Diet and Herbal Nutritional Supplement Approaches to Support Heart and Blood Vessel Health
Inflammation is the underlying problem that leads to most of the health problems from COVID-19. Our cells have internal antioxidants that work to combat compounds called free radicals that lead to inflammation and tissue damage. Unfortunately, research has demonstrated that these antioxidants are depleted during the SARS-COV2 infection (4) Therefore, it would seem reasonable that nutrition approaches that are anti-inflammatory, rich in antioxidants and focus on supporting blood vessels that deliver nutrients to the heart is a prudent approach post COVID-19.
Key Nutrients to Include in Your Diet
1.Foods High in Omega 3 Fatty Acids
Eating oily fish such as salmon, mackerel, halibut and tuna has been found to improve the elasticity of the blood vessels may also speed up the repair process of damaged blood vessels.
2. Foods Rich in Antioxidants
Consuming fruits and vegetables both in variety and rich in color contain plant nutrients called “phytochemicals”. These specific plant chemicals such as carotenoids or polyphenols are exploding with antioxidants which combat free radicals decreasing inflammation and blood pressure. Using heart-healthy fats such as olive oil, nuts and seeds and avocado help maintain healthy cholesterol levels. Flavonoids in dark chocolate promote endothelial health and reduce vessel stiffness. (5)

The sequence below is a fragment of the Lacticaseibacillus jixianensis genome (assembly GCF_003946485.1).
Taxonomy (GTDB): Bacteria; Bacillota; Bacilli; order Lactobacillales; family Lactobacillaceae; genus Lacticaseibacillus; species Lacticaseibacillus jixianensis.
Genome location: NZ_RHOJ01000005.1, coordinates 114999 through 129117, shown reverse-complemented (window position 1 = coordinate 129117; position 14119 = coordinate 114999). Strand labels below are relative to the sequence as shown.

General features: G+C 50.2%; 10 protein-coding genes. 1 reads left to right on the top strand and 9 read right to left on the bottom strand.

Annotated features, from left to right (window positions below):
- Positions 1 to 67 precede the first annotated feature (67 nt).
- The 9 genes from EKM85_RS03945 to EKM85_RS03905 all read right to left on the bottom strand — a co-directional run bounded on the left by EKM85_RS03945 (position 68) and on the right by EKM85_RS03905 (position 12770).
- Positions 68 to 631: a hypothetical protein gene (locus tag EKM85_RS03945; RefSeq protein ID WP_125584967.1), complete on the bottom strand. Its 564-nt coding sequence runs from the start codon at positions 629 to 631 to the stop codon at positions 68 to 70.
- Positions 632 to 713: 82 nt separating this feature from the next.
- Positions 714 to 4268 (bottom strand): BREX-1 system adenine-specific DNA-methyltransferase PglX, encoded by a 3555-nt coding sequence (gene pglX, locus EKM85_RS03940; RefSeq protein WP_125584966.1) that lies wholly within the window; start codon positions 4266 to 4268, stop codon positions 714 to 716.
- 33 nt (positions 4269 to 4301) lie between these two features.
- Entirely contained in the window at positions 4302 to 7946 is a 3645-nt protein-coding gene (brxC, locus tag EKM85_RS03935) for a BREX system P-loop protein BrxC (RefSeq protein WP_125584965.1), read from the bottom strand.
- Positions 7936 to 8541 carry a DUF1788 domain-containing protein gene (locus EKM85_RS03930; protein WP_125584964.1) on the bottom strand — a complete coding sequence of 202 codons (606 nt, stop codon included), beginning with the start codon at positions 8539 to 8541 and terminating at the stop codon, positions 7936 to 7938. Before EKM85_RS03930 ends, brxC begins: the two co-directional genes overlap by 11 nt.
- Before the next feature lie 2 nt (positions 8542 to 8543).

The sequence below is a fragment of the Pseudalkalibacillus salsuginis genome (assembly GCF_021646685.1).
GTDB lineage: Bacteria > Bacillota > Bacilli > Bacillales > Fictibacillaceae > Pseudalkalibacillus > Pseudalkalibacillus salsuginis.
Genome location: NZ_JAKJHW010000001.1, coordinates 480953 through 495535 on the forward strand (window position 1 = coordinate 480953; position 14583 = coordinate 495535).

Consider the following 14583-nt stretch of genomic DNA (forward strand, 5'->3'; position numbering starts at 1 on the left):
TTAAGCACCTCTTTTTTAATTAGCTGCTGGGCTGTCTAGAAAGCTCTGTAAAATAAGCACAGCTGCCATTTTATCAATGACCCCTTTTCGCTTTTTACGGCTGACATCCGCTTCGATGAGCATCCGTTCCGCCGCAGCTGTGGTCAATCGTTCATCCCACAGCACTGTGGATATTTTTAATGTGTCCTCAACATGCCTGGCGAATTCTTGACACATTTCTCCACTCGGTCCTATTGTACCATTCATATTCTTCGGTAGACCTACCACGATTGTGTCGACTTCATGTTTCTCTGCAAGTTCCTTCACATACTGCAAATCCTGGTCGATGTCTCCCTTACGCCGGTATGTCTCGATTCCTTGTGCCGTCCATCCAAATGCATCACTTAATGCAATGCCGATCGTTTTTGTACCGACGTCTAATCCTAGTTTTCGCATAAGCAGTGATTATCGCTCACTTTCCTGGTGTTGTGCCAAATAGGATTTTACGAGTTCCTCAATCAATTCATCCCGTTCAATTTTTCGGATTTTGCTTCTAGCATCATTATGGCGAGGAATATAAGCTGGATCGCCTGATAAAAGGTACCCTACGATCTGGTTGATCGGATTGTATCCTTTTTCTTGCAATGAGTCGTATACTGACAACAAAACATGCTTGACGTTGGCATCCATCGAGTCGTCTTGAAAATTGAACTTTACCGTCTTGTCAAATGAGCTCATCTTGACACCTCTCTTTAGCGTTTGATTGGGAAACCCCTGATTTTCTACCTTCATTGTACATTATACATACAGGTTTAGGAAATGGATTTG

3. Foods Increasing Nitric Oxide
Nitric oxide relaxes muscles in blood vessel walls, which makes it easier for blood to flow lowering blood pressure. This compound also helps prevent blood clots and protects vessel walls by keeping them strong and flexible. Consuming foods that the body uses to make nitric oxide such as watermelon, lean meats, fish, vegetables, garlic and whole grains and those that contain nitric oxide such as beets and green leafy vegetables will support blood vessel health.
4. Include NatureKue CardioSupport Herbal Supplement
The unique proprietary blend of Danshen, Tienchi Ginseng and Astragalus offer a strong combination of antioxidants that combat inflammation, fatigue and support blood vessel health for improved blood flow and overall cardiovascular function.
- Al-Jahdhami, I., Al-Naamani, K., & Al-Mawali, A. (2021). The Post-acute COVID-19 Syndrome (Long COVID). Oman medical journal, 36(1), e220. https://doi.org/10.5001/omj.2021.91
- Yan Xie, Evan Xu, Benjamin Bowe, Ziyad Al-Aly. Long-term cardiovascular outcomes of COVID-19. Nature Medicine, 2022; DOI: 10.1038/s41591-022-01689-3
- Kurz DJ, Ebrli FR. Cardiovascular aspects of COVID-19. Swiss Med Wkly. 2020 Dec 31; 150:w20417.doi: 10.4414/smw.2020.20417.PMID: 33382450
- DE Flora S, Balansky R, LA Maestra S. Antioxidants and COVID-19. J Prev Med Hyg. 2021 Jun 5;62(1 Suppl 3):E34-E45. Italian. doi: 10.15167/2421-4248/jpmh2021.62.1S3.1895. PMID: 34622082; PMCID: PMC8452284.
- West SG, McIntyre MD, Piotrowski MJ, Poupin N, Miller DL, Preston AG, Wagner P, Groves LF, Skulas-Ray AC. Effects of dark chocolate and cocoa consumption on endothelial function and arterial stiffness in overweight adults. Br J Nutr. 2014 Feb;111(4):653-61. doi: 10.1017/S0007114513002912. Epub 2013 Nov 25. PMID: 24274771.